Anxiety affects millions of people in the U.S. More than 25 million to be exact.
But not all kinds of anxiety or anxiety disorders are the same.
The types of anxiety vary based on symptoms and triggers, but all interfere with daily activities. Here's a closer look at five common anxiety disorders:
Generalized Anxiety Disorder (GAD)
People with GAD feel excessive anxiety or worry on most days for at least six straight months. They may feel restless, on edge, or easily tired. They may also experience concentration problems, irritability, muscle tension, or sleep issues.
People with panic disorder experience panic attacks. These are sudden feelings of terror when no real danger is present. Physical symptoms include a fast heartbeat, chest or stomach pain, and breathing difficulty. People may also feel weakness or dizziness, sweating, chills, or numb hands. It may even feel like having a heart attack. Panic disorder is more common in women than men.
Obsessive-Compulsive Disorder (OCD)
If you have OCD, you may experience frequent and upsetting obsessions or compulsions. You may feel an overwhelming urge to repeat certain behaviors. Common obsessions include a fear of dirt or germs, a fear of getting hurt, or wanting to arrange things in certain ways. People with OCD often fixate on these obsessions and can have thoughts and rituals that interfere with their daily life. For example, someone who is worried that their house may be vandalized might lock the door multiple times and be scared to leave their house. OCD tends to run in families.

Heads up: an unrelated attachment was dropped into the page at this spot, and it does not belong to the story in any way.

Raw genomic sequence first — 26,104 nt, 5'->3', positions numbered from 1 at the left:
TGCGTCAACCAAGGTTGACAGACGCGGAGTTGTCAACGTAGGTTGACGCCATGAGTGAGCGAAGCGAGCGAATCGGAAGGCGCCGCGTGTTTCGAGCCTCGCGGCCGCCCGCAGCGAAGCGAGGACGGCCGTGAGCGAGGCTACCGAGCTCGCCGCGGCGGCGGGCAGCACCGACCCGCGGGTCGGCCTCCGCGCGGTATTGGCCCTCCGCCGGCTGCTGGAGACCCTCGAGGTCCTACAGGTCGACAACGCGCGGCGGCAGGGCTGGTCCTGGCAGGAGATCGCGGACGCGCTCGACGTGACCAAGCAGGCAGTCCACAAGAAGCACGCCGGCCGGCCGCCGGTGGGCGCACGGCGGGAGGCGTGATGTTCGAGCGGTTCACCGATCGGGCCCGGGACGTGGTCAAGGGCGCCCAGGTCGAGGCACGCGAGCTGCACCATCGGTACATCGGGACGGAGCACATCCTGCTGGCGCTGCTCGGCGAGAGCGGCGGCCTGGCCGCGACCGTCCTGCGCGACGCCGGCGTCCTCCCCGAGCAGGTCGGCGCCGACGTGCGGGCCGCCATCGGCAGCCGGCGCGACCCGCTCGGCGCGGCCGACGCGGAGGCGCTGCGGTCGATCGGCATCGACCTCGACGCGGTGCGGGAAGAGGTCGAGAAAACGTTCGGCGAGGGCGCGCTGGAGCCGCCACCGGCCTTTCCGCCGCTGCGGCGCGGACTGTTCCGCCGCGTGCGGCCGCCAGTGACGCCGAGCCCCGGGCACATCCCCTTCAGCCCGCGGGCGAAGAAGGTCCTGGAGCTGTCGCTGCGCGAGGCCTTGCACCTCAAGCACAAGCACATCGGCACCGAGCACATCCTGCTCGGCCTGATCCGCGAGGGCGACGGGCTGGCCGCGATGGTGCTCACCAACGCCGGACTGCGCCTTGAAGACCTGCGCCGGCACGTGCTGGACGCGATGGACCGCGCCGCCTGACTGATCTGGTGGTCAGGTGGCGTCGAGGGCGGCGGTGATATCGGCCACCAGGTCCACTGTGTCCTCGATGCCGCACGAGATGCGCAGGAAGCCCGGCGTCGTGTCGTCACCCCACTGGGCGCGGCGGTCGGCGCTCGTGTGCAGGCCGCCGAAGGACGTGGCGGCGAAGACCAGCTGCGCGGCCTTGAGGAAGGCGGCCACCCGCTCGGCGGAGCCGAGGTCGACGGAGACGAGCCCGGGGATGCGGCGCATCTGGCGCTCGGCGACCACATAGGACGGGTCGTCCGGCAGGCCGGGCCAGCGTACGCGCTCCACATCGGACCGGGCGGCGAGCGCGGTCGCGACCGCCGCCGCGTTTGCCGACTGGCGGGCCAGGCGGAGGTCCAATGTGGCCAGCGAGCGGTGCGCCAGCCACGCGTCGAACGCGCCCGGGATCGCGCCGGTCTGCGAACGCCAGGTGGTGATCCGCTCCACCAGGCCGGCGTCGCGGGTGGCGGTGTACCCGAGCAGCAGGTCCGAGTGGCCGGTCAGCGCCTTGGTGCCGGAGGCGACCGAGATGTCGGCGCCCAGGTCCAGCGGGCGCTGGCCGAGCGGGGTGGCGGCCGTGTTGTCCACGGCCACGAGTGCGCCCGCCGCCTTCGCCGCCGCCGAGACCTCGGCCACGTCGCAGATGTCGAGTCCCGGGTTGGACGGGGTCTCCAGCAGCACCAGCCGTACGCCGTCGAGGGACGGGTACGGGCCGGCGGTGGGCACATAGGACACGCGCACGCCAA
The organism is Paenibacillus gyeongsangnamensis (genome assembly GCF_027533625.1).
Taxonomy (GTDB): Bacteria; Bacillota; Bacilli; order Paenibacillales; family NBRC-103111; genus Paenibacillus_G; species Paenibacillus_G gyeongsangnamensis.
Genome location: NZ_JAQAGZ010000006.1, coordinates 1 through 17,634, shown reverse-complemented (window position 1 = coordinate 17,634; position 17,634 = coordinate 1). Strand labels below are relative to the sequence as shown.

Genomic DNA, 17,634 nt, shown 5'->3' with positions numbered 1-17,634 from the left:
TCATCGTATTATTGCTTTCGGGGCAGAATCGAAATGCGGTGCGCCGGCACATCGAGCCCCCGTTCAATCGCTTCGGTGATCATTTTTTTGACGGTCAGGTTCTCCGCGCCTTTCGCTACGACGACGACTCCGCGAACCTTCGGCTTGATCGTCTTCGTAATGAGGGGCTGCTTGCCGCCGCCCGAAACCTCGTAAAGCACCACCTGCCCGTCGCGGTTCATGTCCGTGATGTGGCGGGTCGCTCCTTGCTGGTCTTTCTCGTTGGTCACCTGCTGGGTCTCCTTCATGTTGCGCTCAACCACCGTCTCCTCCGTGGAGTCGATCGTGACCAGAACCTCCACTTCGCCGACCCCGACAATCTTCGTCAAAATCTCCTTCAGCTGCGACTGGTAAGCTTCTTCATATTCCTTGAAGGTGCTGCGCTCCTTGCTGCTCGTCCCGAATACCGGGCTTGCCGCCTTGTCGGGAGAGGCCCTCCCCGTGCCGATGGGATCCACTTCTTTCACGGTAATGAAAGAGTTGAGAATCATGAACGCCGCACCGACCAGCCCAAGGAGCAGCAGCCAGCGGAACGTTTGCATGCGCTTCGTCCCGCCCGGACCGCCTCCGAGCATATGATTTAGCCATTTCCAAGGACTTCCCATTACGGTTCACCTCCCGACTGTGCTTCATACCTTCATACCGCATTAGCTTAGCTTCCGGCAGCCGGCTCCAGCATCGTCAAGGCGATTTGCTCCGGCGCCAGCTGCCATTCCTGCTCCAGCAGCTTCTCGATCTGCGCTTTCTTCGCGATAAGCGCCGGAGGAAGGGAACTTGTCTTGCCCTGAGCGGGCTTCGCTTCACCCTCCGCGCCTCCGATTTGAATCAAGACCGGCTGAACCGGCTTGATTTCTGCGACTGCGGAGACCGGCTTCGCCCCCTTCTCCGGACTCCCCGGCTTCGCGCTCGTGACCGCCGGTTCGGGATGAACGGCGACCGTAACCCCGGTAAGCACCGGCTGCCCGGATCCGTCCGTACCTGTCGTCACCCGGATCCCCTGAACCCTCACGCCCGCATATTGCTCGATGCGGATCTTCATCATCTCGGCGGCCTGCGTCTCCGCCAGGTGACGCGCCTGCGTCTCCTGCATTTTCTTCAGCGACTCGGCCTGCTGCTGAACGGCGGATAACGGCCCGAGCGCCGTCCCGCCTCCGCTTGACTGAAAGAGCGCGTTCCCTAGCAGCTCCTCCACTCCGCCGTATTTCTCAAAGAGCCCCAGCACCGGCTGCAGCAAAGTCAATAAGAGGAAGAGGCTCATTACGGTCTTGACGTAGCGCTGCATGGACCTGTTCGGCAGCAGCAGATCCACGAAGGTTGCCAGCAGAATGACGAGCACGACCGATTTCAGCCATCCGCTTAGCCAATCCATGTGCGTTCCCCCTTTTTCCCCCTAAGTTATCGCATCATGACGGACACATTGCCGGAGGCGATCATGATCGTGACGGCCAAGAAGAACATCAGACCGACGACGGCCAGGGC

A phobia is an intense fear of or aversion to specific objects or situations. This fear is out of proportion to the actual danger caused by the situation or object. People with a phobia may experience irrational worry and take steps to avoid the object or situation. They may also experience immediate anxiety upon encountering the feared object or situation. Common phobias include flying, heights, animals, and injections.
Post-Traumatic Stress Disorder (PTSD)
PTSD occurs in people who have lived through or seen a traumatic event. These events may include war, a natural disaster, a serious accident, or physical or sexual abuse. PTSD may cause flashbacks to the event, trouble sleeping or nightmares, lonely feelings, or angry outbursts. People with PTSD may feel worried, guilty, or sad.